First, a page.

The Duluth Comedy Fest came together in dribs and drabs, seemingly. First, there was a Brian Posehn performance announced. Then, John Hodgman was added and almost immediately dropped. Finally, it was a proper two-day event, with Tig Notaro taking Hodgman's place, and Gary Gulman and Alex Edelman also added. It almost seemed too good to be true, what with such incredible talent as part of the lineup, but then Friday night rolled around, and there was Gulman onstage at the Norshor Theatre, working out his latest batch of material in front of a welcoming, three-quarters-full crowd.
Edelman opened the night with about 20 minutes of strong material. "I'm from a really racist part of Boston called 'Boston,'" Edelman announced, early on. His jokes were largely about his family's dynamics, with detours into his identity as a millennial, and a funny piece about getting disappointed by a chance meeting with astronaut Neil Armstrong. Edelman detoured for a bit about wanting to walk out on the ice of Lake Superior and being dissuaded by locals, and this helped to endear him to the crowd. By the end of his set, he had suitably won over the audience, and he then announced Gulman as one of his favorite comedians.
Gulman came onstage looking dapper in a jacket, slacks and boots, and almost immediately went for local color, using the name "Gitche Gumee" to refer to Lake Superior. "You guys gotta get outta here," he said to peals of laughter. "That lake is clearly trying to get rid of you." Before long, he was off and running, doing a solid 90 minutes of material that's likely to end up on his next special, called "The Great Depresh." In a word, his performance was marvelous.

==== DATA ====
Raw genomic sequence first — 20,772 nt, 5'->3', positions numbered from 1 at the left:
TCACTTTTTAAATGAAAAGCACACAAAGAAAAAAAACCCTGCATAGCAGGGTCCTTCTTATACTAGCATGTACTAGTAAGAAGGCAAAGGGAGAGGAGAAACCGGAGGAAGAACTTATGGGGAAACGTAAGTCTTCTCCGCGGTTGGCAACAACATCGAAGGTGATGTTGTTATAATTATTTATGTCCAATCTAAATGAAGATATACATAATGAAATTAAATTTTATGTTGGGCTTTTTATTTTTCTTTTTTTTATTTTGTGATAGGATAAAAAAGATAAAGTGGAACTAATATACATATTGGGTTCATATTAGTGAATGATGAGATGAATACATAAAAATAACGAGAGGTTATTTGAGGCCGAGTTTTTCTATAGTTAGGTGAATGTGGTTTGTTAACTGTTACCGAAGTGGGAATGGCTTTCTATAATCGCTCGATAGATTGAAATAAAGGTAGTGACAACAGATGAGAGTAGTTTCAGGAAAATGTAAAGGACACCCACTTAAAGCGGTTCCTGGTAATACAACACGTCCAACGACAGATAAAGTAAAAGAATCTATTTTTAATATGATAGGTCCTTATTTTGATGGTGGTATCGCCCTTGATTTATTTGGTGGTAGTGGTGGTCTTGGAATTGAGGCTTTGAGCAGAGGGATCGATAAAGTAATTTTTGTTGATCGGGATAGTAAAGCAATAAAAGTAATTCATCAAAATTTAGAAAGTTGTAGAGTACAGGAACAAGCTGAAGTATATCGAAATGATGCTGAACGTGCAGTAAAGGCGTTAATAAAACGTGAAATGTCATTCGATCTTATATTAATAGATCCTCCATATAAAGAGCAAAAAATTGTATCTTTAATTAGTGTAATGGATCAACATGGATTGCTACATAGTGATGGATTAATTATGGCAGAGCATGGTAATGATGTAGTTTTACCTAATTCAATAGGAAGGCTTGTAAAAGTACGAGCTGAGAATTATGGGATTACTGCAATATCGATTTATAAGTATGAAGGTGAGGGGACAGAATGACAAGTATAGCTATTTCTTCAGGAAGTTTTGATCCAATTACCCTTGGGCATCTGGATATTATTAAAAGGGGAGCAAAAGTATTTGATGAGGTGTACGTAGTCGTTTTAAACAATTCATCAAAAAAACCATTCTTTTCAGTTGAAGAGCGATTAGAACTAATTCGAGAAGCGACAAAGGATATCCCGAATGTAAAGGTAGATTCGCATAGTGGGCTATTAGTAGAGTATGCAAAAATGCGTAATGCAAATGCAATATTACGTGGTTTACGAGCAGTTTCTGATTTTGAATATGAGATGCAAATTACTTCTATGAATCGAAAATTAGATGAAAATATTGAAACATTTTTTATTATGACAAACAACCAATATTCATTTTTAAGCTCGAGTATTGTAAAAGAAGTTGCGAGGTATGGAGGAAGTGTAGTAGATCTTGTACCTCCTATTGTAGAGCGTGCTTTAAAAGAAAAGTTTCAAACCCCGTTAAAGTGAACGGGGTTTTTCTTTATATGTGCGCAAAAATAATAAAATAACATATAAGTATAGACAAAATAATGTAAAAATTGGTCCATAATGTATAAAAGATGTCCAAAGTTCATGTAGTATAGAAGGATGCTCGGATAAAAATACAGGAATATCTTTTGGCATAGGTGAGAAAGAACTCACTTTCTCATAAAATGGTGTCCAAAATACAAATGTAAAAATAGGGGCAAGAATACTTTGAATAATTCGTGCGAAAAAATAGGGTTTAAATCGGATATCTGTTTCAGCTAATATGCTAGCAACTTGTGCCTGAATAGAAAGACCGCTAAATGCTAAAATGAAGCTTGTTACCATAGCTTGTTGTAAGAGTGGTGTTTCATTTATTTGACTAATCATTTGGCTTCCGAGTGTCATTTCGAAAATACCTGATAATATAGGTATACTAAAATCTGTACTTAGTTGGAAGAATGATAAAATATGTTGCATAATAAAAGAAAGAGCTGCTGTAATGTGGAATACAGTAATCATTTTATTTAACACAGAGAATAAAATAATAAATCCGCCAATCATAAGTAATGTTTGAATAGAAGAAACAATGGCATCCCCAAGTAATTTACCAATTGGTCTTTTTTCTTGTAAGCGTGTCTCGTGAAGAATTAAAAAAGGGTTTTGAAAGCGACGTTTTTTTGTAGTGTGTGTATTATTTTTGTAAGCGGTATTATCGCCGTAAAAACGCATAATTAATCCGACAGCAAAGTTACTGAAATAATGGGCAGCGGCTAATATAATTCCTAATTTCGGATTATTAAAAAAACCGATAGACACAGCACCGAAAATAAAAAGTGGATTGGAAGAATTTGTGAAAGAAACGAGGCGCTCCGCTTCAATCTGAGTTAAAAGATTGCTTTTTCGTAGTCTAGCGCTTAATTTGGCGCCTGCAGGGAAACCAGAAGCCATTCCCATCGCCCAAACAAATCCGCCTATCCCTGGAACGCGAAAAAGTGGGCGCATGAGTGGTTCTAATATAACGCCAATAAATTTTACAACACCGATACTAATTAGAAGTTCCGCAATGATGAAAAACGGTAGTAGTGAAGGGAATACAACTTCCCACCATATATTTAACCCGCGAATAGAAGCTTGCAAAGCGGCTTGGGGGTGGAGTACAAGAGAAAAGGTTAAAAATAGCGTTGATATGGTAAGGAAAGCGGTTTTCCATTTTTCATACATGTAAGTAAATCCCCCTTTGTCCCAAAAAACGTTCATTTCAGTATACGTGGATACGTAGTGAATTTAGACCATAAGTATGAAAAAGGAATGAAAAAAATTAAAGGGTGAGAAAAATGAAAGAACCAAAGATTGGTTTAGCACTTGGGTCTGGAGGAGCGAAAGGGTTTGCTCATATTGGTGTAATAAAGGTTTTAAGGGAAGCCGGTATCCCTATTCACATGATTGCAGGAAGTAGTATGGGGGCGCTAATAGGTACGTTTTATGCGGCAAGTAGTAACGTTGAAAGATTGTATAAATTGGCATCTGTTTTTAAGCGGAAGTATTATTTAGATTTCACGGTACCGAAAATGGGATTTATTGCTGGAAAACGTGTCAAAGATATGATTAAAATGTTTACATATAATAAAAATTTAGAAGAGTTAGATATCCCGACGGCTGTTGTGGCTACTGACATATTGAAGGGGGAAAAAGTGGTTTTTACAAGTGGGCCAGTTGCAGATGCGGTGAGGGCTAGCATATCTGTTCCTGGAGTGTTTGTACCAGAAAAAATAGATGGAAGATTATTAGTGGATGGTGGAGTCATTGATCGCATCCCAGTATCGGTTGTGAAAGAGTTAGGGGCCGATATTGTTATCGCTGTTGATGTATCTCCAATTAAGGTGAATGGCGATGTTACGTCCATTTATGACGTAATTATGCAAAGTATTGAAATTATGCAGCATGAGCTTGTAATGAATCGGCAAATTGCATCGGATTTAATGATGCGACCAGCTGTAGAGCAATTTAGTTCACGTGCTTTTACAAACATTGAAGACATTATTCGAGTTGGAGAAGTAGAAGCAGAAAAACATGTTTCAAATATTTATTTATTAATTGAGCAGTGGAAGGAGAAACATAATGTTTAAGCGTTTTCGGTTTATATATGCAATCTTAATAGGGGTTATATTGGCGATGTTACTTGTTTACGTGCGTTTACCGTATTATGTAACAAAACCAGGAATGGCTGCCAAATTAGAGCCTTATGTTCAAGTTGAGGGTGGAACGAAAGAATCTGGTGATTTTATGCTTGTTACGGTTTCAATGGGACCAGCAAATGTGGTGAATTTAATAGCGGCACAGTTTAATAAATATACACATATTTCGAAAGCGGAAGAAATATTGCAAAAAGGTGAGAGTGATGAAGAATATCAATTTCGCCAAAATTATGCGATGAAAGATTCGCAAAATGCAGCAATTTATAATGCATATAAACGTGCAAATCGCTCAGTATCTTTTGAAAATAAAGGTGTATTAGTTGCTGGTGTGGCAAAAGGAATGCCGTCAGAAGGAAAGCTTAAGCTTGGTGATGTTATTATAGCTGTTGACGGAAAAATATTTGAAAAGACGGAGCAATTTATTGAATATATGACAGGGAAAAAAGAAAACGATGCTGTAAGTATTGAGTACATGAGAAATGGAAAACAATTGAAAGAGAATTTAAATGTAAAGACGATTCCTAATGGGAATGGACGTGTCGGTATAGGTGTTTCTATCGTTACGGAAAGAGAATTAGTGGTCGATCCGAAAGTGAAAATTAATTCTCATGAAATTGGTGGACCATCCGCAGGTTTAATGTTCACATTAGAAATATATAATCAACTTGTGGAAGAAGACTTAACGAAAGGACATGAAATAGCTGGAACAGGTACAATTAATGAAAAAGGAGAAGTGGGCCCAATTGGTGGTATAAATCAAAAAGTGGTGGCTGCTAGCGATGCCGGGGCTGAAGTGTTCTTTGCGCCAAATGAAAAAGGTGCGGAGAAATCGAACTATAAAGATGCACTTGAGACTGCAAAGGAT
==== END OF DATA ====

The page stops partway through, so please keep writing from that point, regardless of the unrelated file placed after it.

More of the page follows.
The thing that was so remarkable about it was that he built his whole set around a theme: his experience over the last several years with crippling anxiety and depression, a sickness so terrible he had to be hospitalized at one point. But he didn't tell his story all at once. Instead, he often digressed into memories from his childhood or his college days, detouring into detours until eventually finding his way back to the main path, but it all seemed masterfully done. Clearly, Gulman - who has appeared on just about every talk show there is - is a total pro, yet he never seemed anything other than conversational and even loose.
Probably the most affecting thing about Gulman's set was that it was so beautifully humanistic. He talked about his mental illness struggles not with self-pity, but with a tone of advocacy for others, and it never seemed as if he was pandering, looking for easy approval. He simply read like a man - a very funny man - who had been through some serious pain, and who wanted to relay that pain so that his audience would perhaps be more considerate of the pain others around them might suffer.
But, no matter how serious he got, Gulman always went for laughs to break the tension, and he always hit his mark. No matter the topic - water fountains, his family, Bob Saget's ridiculous wealth - it was all funny.
Saturday's bill (Feb. 16) with Notaro and Posehn is the big-ticket item during the inaugural Duluth Comedy Fest, but Gary Gulman's performance was a kind of revelation, one that showed an incredibly thoughtful, considerate, hilarious person at the top of his game.